Competition constantly pushes us to better ourselves and the world around us. The group at Guinness World Records (GWR) – originally the Guinness Book of Records – has been keeping tabs on those who excel in a vast array of disciplines. Sir Hugh Beaver, the Managing Director of the Guinness Brewery (go figure), started the fact-finding coalition as a promotion based on the idea of compiling information to settle pub arguments definitively. We’re not sure that a world record mile in reverse is solving any pub arguments, but it’s definitely an interesting feat.
Since its humble beginnings, the Guinness search for the “Best Of” anything has created a database of over 60,000 active record titles. Since its inception, what started as product promotion has gone on to inform the world about such accomplishments as the “Largest Mouth,” “Longest Walk Underwater In One Breath,” and the tasty “Tallest Stack Of M&Ms.”
Record-Setting Reverse Run
We’re always interested in seeing the amazing feats performed by humans, and when you include motorized vehicles, we really take notice. Such is the case with Scot Burner and this 7-speed manually-shifted Corvette. While Corvette owners have always strived to set records for top speeds, Scot and this C7 will go down in history for being the fastest to do so while looking through the rear-view mirror. To be fair, Scot may have peeked over his shoulder while driving, and when it comes to cutting through the wind with a car’s rear bumper, Scot has had plenty of practice. He’s an aspiring YouTuber with his Always In Reverse channel.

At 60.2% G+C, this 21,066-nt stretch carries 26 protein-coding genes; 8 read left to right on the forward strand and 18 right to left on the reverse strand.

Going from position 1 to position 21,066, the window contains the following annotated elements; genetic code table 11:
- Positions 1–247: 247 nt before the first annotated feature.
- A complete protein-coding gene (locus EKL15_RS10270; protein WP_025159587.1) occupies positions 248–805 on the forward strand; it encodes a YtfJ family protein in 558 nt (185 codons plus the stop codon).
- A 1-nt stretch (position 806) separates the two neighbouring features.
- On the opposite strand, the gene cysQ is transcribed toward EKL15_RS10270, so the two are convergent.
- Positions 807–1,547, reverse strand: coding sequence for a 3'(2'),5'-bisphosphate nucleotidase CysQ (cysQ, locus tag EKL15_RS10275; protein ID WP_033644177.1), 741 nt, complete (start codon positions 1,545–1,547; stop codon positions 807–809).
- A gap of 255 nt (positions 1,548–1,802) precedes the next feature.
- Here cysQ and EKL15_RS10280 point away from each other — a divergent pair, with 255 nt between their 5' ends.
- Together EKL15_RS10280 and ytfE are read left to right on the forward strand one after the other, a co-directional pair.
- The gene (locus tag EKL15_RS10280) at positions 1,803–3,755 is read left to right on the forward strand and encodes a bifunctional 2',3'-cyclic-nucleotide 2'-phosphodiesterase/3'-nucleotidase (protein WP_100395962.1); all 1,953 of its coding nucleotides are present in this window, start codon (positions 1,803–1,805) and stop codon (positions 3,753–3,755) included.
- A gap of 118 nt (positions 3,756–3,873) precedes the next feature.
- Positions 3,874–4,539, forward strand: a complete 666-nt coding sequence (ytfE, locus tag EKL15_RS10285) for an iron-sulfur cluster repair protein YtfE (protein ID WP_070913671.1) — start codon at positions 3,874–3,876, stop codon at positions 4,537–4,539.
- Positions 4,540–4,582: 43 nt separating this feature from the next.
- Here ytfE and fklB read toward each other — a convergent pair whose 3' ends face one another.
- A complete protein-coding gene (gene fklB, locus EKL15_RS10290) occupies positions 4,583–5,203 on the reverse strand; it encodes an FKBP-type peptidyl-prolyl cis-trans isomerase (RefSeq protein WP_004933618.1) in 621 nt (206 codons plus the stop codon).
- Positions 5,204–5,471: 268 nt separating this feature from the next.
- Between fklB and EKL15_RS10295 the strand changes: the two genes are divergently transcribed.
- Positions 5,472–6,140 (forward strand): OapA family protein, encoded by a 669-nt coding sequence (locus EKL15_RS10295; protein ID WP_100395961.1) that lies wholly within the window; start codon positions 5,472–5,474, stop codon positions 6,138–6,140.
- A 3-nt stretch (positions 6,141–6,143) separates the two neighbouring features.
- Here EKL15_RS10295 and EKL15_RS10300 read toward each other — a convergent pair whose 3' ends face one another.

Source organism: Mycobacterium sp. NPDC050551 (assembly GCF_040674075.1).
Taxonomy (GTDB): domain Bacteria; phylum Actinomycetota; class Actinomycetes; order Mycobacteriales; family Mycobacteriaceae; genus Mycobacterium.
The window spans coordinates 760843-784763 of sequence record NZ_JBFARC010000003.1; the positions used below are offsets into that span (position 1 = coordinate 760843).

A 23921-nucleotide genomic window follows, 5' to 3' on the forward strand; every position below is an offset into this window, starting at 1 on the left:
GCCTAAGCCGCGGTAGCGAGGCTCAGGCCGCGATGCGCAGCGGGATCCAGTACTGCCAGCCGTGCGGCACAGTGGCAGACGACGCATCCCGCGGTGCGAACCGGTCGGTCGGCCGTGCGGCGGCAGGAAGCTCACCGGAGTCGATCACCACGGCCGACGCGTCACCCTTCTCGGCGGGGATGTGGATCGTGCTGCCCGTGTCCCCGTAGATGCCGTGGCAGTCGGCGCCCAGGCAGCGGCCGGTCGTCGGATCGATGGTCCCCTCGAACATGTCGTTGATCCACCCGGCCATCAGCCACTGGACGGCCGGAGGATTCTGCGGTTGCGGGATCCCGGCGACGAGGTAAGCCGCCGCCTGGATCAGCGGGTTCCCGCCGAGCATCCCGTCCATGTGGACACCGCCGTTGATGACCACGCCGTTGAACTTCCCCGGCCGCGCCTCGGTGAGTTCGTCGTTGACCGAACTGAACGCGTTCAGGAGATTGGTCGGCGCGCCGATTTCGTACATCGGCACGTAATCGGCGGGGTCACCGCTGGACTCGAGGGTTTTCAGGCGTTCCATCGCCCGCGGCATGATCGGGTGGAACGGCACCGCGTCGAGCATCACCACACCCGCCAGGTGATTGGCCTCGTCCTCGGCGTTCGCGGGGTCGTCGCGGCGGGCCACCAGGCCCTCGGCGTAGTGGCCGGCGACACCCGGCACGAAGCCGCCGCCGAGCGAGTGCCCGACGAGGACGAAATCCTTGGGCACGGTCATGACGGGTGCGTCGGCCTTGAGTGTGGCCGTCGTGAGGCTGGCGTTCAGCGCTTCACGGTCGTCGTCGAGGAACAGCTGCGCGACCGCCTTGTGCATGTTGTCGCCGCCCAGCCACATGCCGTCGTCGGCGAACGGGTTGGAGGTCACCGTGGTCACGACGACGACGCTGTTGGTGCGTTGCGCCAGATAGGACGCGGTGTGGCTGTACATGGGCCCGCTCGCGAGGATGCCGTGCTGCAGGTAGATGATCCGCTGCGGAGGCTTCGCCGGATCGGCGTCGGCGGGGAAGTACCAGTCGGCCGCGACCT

Scot’s attempt was held on June 15, 2022, and the NCM Motorsports Park recently posted on its Facebook page that the GWR group has made Scot’s attempt official. Obviously, such attempts could not be performed on the open road, and NCM Motorsports Park was the perfect place to conduct the event safely. The National Corvette Museum has more information about why the NCM Motorsports Park was chosen and what steps needed to be adhered to for the sake of authenticity.
Scot drove his Stingray to a Guinness World Record for the Fastest Mile Driven In Reverse by covering the distance in one minute, 15.18 seconds! Scot averaged about 45 miles per hour in reverse when he broke the record but hit a top speed of around 53 miles per hour during the record-setting run.
And if driving in reverse is your thing, there are also several other records for those who proficiently drive in “R-mode.” Canadian Rob Gibney holds the record for the fastest reverse run over 500 miles when he clocked 501.69 miles at an average speed of 66.67 miles per hour in 2004. If backward endurance racing is your thing, then John and Brian Smith’s record 851.25 miles as the greatest distance driven in reverse in a day might impress you.
While we are firmly planted among those who reside in the bell curve of mediocrity, it’s sometimes nice to look at how others distinguish themselves in the small community of those who are the best at something. While we may never be in the running for creating something as grand as the largest pin and thread artwork in the world, we can all take a minute and congratulate Scot and the many others who have seated their status in the all-encompassing society of Number One in their field.